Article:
David Juniper was responsible for creating the album's jacket, and given a free hand, with the only requirement ... to come up with something interesting.

David goes on to say, "The combination of collage, photography and airbrush illustration was groundbreaking for me, because the traditional airbrush technique was very tricky, especially when compared to today’s digital equivalents. The cover imagery was completely experimental and I liked the combination of the abstract ghostly Zeppelin shape along with a faded sepia WW1 photo of German Aviators. All the faces were replaced or altered with sunglasses and beards on some of the pilots. In amongst the four band members airbrushed in from a publicity photograph are Miles Davis or was it Blind Willie Johnson [it couldn't have been Blind Willie, as there is but one photo of the artist, and this is not him], a girlfriend and muse of Andy Warhol, Mary Woronov, Peter Grant, Richard Cole, and the astronaut Neil Armstrong. The original photo of the Jasta Division of the WW1 German Air Force came from an old book about the Sopwith Camel, which was a famous British bi-plane from WWI."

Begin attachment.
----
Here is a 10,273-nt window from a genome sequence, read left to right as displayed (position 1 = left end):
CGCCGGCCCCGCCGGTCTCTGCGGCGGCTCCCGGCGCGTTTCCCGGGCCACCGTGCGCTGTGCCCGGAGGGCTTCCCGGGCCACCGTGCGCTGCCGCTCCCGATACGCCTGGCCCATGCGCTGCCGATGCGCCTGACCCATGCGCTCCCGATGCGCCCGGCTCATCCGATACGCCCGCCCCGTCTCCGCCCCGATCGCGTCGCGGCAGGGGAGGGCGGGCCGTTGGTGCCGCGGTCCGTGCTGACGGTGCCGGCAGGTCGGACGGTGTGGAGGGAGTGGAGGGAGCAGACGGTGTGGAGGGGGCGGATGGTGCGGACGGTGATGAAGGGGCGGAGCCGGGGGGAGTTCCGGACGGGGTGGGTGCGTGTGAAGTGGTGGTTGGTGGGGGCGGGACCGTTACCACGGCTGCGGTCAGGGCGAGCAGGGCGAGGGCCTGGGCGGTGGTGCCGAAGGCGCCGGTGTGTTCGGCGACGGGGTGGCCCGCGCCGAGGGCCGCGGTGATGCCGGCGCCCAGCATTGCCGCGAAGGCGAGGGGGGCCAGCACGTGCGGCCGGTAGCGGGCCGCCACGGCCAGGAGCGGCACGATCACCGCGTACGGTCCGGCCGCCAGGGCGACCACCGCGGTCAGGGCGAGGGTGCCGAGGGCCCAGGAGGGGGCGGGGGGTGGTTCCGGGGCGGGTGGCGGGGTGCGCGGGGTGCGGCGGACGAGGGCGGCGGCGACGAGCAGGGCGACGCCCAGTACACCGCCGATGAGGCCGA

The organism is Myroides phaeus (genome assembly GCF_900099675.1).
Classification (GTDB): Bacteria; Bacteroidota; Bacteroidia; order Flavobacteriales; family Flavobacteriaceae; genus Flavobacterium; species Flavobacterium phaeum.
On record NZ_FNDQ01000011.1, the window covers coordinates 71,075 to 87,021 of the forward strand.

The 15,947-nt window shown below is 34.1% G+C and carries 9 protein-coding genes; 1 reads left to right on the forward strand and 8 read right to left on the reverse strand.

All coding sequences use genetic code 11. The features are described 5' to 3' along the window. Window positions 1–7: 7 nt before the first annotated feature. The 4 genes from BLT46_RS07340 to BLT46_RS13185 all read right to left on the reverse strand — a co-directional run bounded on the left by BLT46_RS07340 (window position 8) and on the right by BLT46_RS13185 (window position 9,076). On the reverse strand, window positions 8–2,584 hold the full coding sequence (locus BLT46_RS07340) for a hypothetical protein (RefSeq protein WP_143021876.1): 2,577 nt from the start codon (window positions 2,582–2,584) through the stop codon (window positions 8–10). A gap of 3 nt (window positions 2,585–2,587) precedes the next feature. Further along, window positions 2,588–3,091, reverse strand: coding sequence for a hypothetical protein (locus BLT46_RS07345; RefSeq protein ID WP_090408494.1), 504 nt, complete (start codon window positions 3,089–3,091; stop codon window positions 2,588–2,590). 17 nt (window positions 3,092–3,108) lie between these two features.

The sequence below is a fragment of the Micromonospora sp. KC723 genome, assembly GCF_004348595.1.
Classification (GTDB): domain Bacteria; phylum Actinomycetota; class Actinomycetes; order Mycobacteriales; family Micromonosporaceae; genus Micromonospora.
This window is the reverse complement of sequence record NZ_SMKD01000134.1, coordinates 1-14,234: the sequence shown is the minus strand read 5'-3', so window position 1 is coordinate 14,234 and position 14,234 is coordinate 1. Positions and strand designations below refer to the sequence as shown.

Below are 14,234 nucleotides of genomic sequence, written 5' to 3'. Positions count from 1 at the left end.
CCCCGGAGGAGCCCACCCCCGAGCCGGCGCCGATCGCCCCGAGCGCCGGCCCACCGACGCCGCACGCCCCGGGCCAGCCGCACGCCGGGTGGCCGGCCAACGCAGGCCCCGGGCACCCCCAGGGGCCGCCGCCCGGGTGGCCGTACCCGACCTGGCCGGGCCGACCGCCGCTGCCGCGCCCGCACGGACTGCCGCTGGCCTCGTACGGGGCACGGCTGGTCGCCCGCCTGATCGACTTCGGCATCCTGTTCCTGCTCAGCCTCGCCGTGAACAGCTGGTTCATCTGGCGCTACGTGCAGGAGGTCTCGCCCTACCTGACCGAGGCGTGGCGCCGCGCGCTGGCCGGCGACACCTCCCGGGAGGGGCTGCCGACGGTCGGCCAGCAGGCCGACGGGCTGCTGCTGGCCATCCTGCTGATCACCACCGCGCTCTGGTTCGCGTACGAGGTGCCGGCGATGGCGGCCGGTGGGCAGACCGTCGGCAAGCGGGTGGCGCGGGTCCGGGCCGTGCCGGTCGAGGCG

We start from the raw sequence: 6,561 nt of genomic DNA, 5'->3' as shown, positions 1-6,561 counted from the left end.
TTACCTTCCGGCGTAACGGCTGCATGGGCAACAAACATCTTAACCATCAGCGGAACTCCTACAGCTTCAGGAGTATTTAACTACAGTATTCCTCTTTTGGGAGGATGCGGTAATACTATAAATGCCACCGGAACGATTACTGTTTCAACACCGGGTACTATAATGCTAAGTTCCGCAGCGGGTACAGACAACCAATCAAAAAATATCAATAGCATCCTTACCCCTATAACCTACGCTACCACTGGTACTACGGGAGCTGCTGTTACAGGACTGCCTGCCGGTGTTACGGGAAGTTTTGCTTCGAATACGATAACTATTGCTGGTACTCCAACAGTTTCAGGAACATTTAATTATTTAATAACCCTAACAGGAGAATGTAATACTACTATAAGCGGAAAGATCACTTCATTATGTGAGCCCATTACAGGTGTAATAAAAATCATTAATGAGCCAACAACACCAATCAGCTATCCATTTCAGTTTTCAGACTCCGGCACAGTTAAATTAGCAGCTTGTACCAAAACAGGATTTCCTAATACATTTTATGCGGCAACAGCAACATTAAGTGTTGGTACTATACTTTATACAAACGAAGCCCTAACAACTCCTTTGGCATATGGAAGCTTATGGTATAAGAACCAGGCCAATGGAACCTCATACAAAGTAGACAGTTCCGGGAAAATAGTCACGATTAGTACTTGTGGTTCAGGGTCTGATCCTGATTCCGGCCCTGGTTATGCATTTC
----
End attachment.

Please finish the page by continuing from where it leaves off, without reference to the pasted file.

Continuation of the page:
The cover's design was based on a photograph of Jagdstaffel 11, a WWI Division of the German Air Force ... the famous Flying Circus, which was led by Manfred Von Richthofen aka The Red Baron. This picture was then tinted, with the four members of LZ being airbrushed in from a 1969 publicity photo ... John Bonham, Robert Plant, Jimmy Page, and John Paul Jones ... resulting in the famous Led Zeppelin II jacket.